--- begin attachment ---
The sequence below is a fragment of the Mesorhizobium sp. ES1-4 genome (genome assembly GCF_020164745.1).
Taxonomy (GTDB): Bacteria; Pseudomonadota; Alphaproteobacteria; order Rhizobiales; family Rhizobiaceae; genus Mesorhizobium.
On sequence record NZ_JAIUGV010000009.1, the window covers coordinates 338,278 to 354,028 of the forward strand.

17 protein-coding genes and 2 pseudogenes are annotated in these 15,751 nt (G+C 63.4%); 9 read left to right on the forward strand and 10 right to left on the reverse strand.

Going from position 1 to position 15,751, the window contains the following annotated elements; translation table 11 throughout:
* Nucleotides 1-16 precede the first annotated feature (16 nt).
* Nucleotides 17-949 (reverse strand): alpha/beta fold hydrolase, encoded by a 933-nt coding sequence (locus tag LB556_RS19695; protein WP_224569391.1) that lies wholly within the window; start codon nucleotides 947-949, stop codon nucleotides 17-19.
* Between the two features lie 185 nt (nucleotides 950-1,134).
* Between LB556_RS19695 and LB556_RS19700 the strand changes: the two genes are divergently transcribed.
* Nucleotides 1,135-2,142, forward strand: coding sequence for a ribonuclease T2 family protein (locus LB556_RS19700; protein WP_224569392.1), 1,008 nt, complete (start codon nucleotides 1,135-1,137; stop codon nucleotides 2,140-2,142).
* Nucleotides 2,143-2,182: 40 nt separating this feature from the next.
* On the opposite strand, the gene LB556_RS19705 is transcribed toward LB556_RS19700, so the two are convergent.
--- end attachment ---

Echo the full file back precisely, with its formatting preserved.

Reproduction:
The sequence below is a fragment of the Mesorhizobium sp. ES1-4 genome (genome assembly GCF_020164745.1).
Taxonomy (GTDB): Bacteria; Pseudomonadota; Alphaproteobacteria; order Rhizobiales; family Rhizobiaceae; genus Mesorhizobium.
On sequence record NZ_JAIUGV010000009.1, the window covers coordinates 338,278 to 354,028 of the forward strand.

17 protein-coding genes and 2 pseudogenes are annotated in these 15,751 nt (G+C 63.4%); 9 read left to right on the forward strand and 10 right to left on the reverse strand.

Going from position 1 to position 15,751, the window contains the following annotated elements; translation table 11 throughout:
* Nucleotides 1-16 precede the first annotated feature (16 nt).
* Nucleotides 17-949 (reverse strand): alpha/beta fold hydrolase, encoded by a 933-nt coding sequence (locus tag LB556_RS19695; protein WP_224569391.1) that lies wholly within the window; start codon nucleotides 947-949, stop codon nucleotides 17-19.
* Between the two features lie 185 nt (nucleotides 950-1,134).
* Between LB556_RS19695 and LB556_RS19700 the strand changes: the two genes are divergently transcribed.
* Nucleotides 1,135-2,142, forward strand: coding sequence for a ribonuclease T2 family protein (locus LB556_RS19700; protein WP_224569392.1), 1,008 nt, complete (start codon nucleotides 1,135-1,137; stop codon nucleotides 2,140-2,142).
* Nucleotides 2,143-2,182: 40 nt separating this feature from the next.
* On the opposite strand, the gene LB556_RS19705 is transcribed toward LB556_RS19700, so the two are convergent.